ABLE was founded in response to an uncomfortable contradiction: women make up 75 percent of the fashion workforce, one of the largest female employers worldwide. However, only 2 percent of fashion workers are paid a livable wage. The company started by teaching former sex workers in Ethiopia how to make scarves, and has since expanded its line to include clothes, shoes, jewelry, and bags. ABLE’s employees are 95 percent female, and they publish the wages of their lowest-paid workers for full transparency. Their ultimate goal is to normalize accountability across the fashion industry…and their clothes are pretty great, too. The lightweight and relaxed Mae Drapey Tee is an amazing layering piece for every season, whether under a cozy cardigan or a light spring jacket.

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Avec

Avec mixers

Founders Alex and Dee started Avec to fill a gap in the market for delicious, non-sugary mixers and ready-made mocktails. Like the alcohol industry, mixers hadn’t gotten an update in decades and were generally uninspiring. Avec’s refreshing drinks are made with real juice, little or no sugar, and natural botanicals. Their name is the French word for “with,” and that’s how they’re meant to be enjoyed: With alcohol, with friends, with family. The flavors are so tempting, it will be hard to choose just one, so try them all with their bundle! Between their dedication to diversity, environmental stewardship, and high quality ingredients, you’ll want to drink with Avec, too. Our favorite is the Jalapeño Blood Orange. It makes a truly delicious tequila cocktail that isn’t as acidic as a homemade margarita and is much lower in sugar than something you buy at the store.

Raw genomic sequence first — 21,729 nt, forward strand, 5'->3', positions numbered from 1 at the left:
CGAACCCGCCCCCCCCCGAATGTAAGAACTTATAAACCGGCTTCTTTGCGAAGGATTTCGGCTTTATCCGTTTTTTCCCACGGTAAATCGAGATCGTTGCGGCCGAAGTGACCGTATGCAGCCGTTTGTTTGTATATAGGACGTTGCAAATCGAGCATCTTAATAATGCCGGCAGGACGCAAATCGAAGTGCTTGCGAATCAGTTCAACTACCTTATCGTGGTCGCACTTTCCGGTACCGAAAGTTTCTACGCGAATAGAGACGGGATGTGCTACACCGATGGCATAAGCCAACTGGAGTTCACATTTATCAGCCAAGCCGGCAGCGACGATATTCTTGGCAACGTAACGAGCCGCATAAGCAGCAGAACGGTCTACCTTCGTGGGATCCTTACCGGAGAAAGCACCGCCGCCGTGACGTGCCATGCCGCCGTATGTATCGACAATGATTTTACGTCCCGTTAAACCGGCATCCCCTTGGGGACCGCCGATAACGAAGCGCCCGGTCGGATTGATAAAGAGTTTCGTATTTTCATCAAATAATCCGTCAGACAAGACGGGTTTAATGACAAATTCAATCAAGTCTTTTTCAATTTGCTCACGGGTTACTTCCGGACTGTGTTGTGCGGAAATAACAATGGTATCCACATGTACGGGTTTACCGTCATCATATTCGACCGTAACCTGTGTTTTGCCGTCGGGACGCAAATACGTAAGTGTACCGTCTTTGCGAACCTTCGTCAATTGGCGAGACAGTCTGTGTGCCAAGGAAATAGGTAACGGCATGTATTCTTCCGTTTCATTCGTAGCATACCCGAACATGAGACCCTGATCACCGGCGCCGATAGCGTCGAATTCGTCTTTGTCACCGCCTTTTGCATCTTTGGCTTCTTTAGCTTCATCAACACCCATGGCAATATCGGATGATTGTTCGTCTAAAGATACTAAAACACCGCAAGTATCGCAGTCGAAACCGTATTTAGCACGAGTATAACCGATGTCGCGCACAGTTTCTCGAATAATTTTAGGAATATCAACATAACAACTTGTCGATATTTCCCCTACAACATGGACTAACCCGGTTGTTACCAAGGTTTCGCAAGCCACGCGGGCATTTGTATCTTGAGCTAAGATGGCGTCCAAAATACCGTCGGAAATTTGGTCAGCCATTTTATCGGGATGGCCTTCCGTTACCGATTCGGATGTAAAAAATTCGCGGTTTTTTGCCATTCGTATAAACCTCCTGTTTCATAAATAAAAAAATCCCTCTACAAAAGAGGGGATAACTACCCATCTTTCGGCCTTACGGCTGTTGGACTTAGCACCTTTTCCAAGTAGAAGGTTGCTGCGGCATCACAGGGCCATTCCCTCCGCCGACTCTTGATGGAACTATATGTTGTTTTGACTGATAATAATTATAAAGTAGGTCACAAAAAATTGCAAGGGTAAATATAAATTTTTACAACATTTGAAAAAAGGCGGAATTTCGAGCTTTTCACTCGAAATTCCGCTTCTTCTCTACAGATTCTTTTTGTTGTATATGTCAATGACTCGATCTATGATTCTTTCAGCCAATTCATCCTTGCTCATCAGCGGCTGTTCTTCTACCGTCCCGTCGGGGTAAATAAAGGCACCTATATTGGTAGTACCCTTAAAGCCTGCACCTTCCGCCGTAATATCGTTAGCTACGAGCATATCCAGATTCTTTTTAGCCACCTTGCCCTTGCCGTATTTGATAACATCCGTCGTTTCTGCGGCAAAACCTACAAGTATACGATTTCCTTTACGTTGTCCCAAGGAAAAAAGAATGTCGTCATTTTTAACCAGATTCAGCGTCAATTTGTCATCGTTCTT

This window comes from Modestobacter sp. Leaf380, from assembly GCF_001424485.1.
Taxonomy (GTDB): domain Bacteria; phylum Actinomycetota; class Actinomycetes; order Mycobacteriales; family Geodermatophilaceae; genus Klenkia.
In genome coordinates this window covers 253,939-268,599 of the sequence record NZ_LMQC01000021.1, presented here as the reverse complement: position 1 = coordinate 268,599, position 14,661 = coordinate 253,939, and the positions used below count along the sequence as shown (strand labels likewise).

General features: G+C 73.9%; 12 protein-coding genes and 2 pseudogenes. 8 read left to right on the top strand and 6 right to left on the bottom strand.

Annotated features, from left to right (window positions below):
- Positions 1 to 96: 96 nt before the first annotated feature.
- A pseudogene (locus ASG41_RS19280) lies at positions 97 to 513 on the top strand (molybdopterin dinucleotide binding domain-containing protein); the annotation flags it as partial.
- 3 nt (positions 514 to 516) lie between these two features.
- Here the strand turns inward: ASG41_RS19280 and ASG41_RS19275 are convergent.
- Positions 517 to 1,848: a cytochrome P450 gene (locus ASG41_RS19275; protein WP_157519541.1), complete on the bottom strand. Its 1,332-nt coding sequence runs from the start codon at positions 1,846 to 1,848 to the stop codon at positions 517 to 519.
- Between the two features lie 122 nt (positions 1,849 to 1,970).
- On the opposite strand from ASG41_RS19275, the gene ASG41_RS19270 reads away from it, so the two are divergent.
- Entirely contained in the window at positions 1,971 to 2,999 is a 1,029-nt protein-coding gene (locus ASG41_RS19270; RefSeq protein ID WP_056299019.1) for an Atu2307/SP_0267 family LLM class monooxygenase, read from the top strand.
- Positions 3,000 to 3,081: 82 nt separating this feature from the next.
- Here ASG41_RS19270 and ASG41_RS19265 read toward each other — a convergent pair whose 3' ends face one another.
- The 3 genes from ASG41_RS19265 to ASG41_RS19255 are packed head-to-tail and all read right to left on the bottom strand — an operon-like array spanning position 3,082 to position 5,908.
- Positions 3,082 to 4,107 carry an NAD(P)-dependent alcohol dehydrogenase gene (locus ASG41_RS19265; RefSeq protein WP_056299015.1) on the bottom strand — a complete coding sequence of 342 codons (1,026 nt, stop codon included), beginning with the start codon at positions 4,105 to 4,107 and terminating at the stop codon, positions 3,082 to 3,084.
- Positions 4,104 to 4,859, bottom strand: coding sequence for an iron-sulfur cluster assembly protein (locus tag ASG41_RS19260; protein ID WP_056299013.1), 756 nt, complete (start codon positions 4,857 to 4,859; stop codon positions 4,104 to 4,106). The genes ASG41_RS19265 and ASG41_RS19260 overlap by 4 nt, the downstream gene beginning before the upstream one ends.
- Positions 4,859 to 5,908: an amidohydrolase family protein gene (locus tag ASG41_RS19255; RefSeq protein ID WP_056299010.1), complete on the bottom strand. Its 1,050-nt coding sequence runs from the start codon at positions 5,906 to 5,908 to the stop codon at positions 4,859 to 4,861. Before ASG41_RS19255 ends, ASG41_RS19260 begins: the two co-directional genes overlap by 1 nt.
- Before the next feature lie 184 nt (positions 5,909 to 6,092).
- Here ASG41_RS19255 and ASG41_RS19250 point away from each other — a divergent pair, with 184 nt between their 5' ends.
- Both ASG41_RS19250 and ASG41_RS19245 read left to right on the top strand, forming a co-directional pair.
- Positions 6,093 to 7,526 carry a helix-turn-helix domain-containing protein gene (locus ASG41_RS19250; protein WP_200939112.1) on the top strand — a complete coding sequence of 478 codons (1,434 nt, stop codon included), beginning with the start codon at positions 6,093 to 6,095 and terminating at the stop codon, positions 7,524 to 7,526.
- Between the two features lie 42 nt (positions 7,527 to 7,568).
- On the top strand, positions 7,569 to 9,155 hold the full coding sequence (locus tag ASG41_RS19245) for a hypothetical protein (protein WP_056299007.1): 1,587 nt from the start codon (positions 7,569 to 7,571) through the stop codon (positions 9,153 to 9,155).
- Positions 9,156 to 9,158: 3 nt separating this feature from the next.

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Parade

Parade bralettes and underwear

At the ripe old age of 21, Cami Téllez made the decision to drop out of Columbia University and start an underwear company that flew in the face of the restrictive beauty standards she had grown up seeing. Parade is a celebration of self-expression that all women are invited to join, with bright colors, silky fabrics, and sizes from XS to 3XL. While Parade’s fabrics are already made with a high percentage of recycled materials, the company has a plan in place to achieve carbon positivity — yes, you read that right – by 2025. Our favorite is the Triangle Bralette in Silky Mesh: It’s supportive, flattering, lightweight, and made of recycled fabric. We see no flaws.